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After 45 years of working with the Salem Civic Center, Carey Harveycutter will cut back on his work while he prepares to retire.
MIRANDA ATKINS | So Salem
John Saunders (right) and Carey Harveycutter helped beget the summertime ritual of the Salem Fair 22 years ago.
Photo courtesy of the city of Salem
Salem Civic Center director Carey Harveycutter (from left), Salem Civic Center assistant director John Saunders and Director of Salem Parks and Rec John Shaner attend a snowy Stagg Bowl in 2009.
Friday, July 26, 2013
Carey Harveycutter, the manager of Salem’s civic center and stadiums, the negotiator who helped bring more than 70 NCAA sports championships to the city, and the manager of the long-running Salem Fair, is retiring.
Harveycutter, who’s 61, will begin to draw his retirement from the Virginia Retirement System, but he’ll also continue his work for the city on a contract basis.
The precise terms haven’t been settled, said Salem City Manager Kevin Boggess, but Harveycutter probably will work 30 hours a week at about 70 or 75 percent of his current salary of $112,174.40. The city also will be relieved of paying into the retirement system on Harveycutter’s behalf and covering health insurance and other benefits.
Harveycutter is on leave until September while he visits a daughter in Africa, but Boggess said after 45 years working for the Salem Civic Center, Harveycutter wanted to cut back.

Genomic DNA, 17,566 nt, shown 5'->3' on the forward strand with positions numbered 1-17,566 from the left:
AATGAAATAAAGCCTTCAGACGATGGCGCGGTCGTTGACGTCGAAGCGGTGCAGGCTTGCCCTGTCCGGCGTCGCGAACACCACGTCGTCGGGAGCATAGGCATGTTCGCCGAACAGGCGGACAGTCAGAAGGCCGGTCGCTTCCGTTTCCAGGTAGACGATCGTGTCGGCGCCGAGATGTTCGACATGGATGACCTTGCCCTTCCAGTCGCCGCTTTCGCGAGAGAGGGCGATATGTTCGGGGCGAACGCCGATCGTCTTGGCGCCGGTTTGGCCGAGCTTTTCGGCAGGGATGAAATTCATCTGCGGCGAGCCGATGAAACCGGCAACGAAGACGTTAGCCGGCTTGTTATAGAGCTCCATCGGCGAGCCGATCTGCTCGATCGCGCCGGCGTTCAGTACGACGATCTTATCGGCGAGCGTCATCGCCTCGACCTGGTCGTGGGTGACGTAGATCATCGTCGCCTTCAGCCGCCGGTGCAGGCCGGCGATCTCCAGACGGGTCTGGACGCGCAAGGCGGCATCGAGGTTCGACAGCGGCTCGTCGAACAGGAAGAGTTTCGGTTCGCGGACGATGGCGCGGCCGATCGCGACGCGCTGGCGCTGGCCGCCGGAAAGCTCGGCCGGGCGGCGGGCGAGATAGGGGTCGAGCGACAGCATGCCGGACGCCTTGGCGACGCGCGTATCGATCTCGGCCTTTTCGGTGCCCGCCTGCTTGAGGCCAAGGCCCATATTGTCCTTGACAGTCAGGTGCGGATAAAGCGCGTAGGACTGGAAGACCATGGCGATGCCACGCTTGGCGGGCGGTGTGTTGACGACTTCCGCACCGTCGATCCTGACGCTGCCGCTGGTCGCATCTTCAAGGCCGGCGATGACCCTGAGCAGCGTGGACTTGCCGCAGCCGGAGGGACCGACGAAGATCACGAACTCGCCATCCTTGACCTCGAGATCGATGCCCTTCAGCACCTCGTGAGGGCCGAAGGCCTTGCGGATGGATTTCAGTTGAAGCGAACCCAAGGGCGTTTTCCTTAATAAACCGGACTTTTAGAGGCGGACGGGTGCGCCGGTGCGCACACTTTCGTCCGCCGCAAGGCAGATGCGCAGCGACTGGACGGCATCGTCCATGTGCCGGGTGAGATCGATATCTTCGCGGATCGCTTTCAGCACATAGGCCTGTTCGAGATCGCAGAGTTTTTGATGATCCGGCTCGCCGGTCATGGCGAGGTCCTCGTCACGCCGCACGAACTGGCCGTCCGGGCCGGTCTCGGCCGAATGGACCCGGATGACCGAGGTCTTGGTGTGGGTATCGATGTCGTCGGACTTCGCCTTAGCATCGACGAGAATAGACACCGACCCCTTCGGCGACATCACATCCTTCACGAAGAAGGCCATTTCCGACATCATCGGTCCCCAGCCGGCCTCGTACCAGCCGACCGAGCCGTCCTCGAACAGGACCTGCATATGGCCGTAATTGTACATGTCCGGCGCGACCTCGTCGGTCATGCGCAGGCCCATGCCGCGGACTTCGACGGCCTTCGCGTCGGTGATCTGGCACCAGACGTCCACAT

“From the city’s perspective, this is a win-win for us,” Boggess said. “We get Carey back, but we pay considerably less for the privilege of having him here.”
Keeping Harveycutter around gives the city a chance to figure out how to manage without him.
“It gets us some time to begin the real transition, which may take two or three years,” Boggess said.
Harveycutter’s title is director of civic facilities, but his role is more expansive than the title suggests.
He began working at what was then the Roanoke County-Salem Civic Center in 1968, the year after it opened, pushing a broom, among other duties. He stuck around when Salem took over sole ownership of the building in 1983, and now he oversees that facility, plus Salem Memorial Ballpark and Salem Stadium, the city’s football venue.
In 1993, he was the pitch man who persuaded the NCAA to move the Stagg Bowl — the Division III national championship football game — to Salem, where it’s been ever since.
He was also central to the city’s ability to parlay that relationship with the NCAA into a growing number of Division II and Division III championships in a variety of sports — football, basketball, volleyball, lacrosse.
“The NCAA wouldn’t still be in Salem if it wasn’t for Carey Harveycutter,” said Salem Director of Communications Mike Stevens, who covered sports for WDBJ (Channel 7) for years before joining the city.
“We also want Carey to transfer those relationships onto current staff members here,” Boggess said.
Keeping Harveycutter around part-time will allow for that to happen, he said, and it will allow the city to sort out who will do what to replace Harveycutter when he’s gone.
John Saunders, long-time assistant director of civic facilities, is sticking around. And Boggess said it may make sense to hand off dealing with the NCAA to Parks and Recreation Director John Shaner, who is already involved with those events.
“The idea of being able to replace Carey with one person,” Boggess said, “it’s probably not possible.”
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